DEMOCRACY in any country should be underpinned by a legal system that is fair and accessible to all. Pakistan has yet to achieve the goal; thousands upon thousands of court cases linger on for years, and many petitioners die without seeing justice. This is all the more apparent in the case of prisoners who languish for years behind bars in this country. Deprived and destitute, they can hardly afford legal assistance. Given its constitutional duty to ensure a fair trial, the state must intervene when prisoners cannot navigate complex legal processes without financial aid. So it was heartening to note that Punjab has endorsed a legal aid agency offering free counsel for financially disadvantaged prisoners. Surely, this move could also help reduce prison overcrowding. While legal aid has been available to destitute prisoners in Punjab since 2015, the amount earmarked by the government has been insufficient for lawyers’ fees, eg Rs 25,000 is offered for a case in the Lahore High Court and Rs 20,000 for a case in the sessions court. A revised fee structure and improved legal expertise should help in the speedy disposal of cases.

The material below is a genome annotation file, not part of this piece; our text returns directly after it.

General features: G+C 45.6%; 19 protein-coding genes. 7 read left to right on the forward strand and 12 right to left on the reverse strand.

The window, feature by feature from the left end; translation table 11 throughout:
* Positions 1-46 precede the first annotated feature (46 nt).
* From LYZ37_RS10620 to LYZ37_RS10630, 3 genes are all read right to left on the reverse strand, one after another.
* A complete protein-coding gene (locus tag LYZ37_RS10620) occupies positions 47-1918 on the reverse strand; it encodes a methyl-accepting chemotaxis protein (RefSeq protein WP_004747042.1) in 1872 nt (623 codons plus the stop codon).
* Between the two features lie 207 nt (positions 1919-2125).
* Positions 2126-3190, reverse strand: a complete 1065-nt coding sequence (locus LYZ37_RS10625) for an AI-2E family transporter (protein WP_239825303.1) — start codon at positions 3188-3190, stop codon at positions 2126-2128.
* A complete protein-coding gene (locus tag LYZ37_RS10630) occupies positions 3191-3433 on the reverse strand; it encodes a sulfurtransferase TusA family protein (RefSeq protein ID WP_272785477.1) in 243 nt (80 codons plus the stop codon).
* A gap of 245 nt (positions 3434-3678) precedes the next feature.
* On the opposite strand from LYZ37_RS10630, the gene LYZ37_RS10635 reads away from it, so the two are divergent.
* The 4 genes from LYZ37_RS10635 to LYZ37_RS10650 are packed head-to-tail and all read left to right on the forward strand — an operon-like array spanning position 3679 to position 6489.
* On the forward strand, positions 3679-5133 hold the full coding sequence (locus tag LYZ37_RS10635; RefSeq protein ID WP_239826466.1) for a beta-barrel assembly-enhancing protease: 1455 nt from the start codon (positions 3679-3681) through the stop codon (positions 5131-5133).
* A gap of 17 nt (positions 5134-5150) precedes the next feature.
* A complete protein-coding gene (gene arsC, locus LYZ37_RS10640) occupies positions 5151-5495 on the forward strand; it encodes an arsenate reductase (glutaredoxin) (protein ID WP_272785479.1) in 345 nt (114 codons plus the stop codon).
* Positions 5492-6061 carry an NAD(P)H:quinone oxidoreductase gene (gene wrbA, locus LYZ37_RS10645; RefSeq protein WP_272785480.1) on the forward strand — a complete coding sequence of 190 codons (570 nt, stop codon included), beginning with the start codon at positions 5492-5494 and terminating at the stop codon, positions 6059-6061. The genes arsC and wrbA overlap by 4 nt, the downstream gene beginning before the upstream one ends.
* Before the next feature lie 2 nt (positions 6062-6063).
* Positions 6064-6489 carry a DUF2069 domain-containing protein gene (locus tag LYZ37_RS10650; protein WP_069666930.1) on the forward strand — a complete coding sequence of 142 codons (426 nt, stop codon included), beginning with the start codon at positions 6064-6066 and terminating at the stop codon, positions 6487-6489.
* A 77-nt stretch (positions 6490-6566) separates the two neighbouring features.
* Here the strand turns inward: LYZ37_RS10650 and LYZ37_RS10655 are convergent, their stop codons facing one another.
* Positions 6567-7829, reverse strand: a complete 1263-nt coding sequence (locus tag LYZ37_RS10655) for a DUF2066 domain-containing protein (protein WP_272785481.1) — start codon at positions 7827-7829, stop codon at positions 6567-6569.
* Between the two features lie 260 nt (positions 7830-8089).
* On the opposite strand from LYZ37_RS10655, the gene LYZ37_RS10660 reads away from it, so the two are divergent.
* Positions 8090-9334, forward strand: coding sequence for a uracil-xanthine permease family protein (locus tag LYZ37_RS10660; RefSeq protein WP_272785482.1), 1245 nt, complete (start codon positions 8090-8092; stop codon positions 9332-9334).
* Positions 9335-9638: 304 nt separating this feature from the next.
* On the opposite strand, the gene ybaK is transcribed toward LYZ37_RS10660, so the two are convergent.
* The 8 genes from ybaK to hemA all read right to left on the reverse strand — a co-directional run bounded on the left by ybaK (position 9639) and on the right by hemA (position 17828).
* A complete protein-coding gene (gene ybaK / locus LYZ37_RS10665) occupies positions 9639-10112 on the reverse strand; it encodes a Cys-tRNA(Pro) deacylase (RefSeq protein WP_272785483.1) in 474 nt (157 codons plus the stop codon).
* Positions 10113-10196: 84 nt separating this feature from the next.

There are several other loopholes in the system that must be addressed to make justice available to all. The reliance on state lawyers for criminal cases often results in substandard representation because of clients’ limited resources and the counsels being overburdened. Hence, free legal counsel at all stages (investigation, conviction and sentencing) is a vital component for a streamlined judicial system. Other provinces should also focus on improved legal aid — especially for juvenile offenders and mentally ill prisoners. Under the lapsed Public Defender Legal Aid Office Ordinance, 2009, a chief public defender assesses cases for legal assistance; this law should be enacted with the provinces focusing on the matter in their respective jurisdictions. Denying legal aid to poor prisoners not only contravenes human rights rules; it also fails to help rehabilitate offenders languishing in prison sans legal representation.
Published in Dawn, February 12th, 2018